We have a message that they need to hear. But how can they hear it if we are not willing to tell them. Imagine one day going to heaven and having our neighbor go to hell and when they recognize their eternal destiny compared to ours, they ask us, why didn’t you tell us? Why didn’t you let us know about this amazing good news that you have known about for so long and never told me. But this challenge also goes beyond just those in close proximity to us. This is more than just a call to reach out to the person next door. We are actually in a culture here in America where many of those around us have already heard the Gospel. That doesn’t mean we shouldn’t tell them, but it is important to recognize that there are people in other parts of the world who have never heard and who have much less opportunity to hear.
Let me put it this way. Here in the United States if you wanted to go and find someone who could tell you the Good News you would need to knock on about 6 doors before finding someone who could tell you about Jesus. In some places, where access is more limited like in Post Christian countries in Europe it would be more like having to knock on about 500 doors before finding someone who could tell you about Jesus. But in some areas among people groups that we would consider unreached, you would have to knock on 30,0000 doors to find someone who could share the Gospel with you. What about them? What I love about this passage is the straightforward logic of Paul’s argument. This is an amazing message that the world needs to hear. It is good news for a world that desperately needs it. But how can they respond to a message they have never heard? And how are they ever going to hear unless someone goes to tell them? And that means not only people going, but people being involved in the sending side of it as well.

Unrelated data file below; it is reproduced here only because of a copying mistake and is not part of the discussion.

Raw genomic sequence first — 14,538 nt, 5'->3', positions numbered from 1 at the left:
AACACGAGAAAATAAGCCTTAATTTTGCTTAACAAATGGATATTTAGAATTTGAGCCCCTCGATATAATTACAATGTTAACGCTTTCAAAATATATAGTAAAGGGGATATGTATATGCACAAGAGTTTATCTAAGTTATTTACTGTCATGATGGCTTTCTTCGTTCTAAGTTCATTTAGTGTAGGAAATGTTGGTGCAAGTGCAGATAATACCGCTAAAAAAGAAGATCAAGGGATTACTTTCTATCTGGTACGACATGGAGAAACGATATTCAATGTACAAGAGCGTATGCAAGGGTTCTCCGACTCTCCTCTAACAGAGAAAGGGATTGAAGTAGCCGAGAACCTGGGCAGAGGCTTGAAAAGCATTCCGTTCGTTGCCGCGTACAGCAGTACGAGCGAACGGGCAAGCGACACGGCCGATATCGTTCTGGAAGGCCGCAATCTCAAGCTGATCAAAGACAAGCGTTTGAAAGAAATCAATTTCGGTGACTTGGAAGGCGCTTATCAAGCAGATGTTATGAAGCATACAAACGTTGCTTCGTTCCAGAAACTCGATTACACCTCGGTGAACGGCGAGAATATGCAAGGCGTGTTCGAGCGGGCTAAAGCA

The core value we are talking about is that if we are going to complete the great commission. If we are going to make disciples of the whole world. it is going to take all of us. Every single one of us is called to play a part in bringing the Gospel to the world. My challenge for you is what is your part? Have you ever thought about that? I believe that God is calling all of us to be part of this mission. Who are the people right around me that God wants me to go to? And what about the people who have never had anyone go to preach to them? What is my responsibility to give them an opportunity to hear? If I really believe this good news, then what am I doing about the people who have never heard?